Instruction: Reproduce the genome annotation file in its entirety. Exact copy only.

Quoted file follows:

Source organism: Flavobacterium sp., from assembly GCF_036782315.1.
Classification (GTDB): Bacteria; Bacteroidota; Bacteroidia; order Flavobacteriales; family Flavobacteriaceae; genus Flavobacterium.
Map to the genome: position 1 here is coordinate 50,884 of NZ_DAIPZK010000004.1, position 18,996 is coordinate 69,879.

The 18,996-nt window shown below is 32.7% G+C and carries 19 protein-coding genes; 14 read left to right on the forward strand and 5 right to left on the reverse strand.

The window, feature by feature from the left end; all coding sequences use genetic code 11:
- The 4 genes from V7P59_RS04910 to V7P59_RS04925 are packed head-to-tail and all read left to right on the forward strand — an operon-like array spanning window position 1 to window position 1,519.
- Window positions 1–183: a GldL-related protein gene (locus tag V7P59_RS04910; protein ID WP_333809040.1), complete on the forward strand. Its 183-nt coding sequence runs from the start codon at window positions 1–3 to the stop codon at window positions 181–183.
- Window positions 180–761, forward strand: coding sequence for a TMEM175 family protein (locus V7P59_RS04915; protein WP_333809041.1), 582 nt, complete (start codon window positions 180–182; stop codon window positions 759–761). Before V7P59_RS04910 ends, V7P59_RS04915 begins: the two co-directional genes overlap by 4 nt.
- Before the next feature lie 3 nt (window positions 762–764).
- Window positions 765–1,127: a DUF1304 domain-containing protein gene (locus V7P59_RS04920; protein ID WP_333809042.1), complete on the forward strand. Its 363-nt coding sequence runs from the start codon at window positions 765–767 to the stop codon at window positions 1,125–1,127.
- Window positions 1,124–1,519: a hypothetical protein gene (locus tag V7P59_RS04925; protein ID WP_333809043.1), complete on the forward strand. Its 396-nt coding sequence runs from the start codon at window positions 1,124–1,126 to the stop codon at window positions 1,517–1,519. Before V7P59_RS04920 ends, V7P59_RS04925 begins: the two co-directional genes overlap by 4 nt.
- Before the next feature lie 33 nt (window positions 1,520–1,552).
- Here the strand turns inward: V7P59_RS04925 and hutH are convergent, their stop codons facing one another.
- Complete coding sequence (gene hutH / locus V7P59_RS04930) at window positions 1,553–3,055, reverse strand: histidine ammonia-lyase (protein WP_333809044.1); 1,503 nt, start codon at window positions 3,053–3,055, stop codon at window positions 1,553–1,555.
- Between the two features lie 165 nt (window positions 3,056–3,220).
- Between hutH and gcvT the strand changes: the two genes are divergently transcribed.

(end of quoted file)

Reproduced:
Source organism: Flavobacterium sp., from assembly GCF_036782315.1.
Classification (GTDB): Bacteria; Bacteroidota; Bacteroidia; order Flavobacteriales; family Flavobacteriaceae; genus Flavobacterium.
Map to the genome: position 1 here is coordinate 50,884 of NZ_DAIPZK010000004.1, position 18,996 is coordinate 69,879.

The 18,996-nt window shown below is 32.7% G+C and carries 19 protein-coding genes; 14 read left to right on the forward strand and 5 right to left on the reverse strand.

The window, feature by feature from the left end; all coding sequences use genetic code 11:
- The 4 genes from V7P59_RS04910 to V7P59_RS04925 are packed head-to-tail and all read left to right on the forward strand — an operon-like array spanning window position 1 to window position 1,519.
- Window positions 1–183: a GldL-related protein gene (locus tag V7P59_RS04910; protein ID WP_333809040.1), complete on the forward strand. Its 183-nt coding sequence runs from the start codon at window positions 1–3 to the stop codon at window positions 181–183.
- Window positions 180–761, forward strand: coding sequence for a TMEM175 family protein (locus V7P59_RS04915; protein WP_333809041.1), 582 nt, complete (start codon window positions 180–182; stop codon window positions 759–761). Before V7P59_RS04910 ends, V7P59_RS04915 begins: the two co-directional genes overlap by 4 nt.
- Before the next feature lie 3 nt (window positions 762–764).
- Window positions 765–1,127: a DUF1304 domain-containing protein gene (locus V7P59_RS04920; protein ID WP_333809042.1), complete on the forward strand. Its 363-nt coding sequence runs from the start codon at window positions 765–767 to the stop codon at window positions 1,125–1,127.
- Window positions 1,124–1,519: a hypothetical protein gene (locus tag V7P59_RS04925; protein ID WP_333809043.1), complete on the forward strand. Its 396-nt coding sequence runs from the start codon at window positions 1,124–1,126 to the stop codon at window positions 1,517–1,519. Before V7P59_RS04920 ends, V7P59_RS04925 begins: the two co-directional genes overlap by 4 nt.
- Before the next feature lie 33 nt (window positions 1,520–1,552).
- Here the strand turns inward: V7P59_RS04925 and hutH are convergent, their stop codons facing one another.
- Complete coding sequence (gene hutH / locus V7P59_RS04930) at window positions 1,553–3,055, reverse strand: histidine ammonia-lyase (protein WP_333809044.1); 1,503 nt, start codon at window positions 3,053–3,055, stop codon at window positions 1,553–1,555.
- Between the two features lie 165 nt (window positions 3,056–3,220).
- Between hutH and gcvT the strand changes: the two genes are divergently transcribed.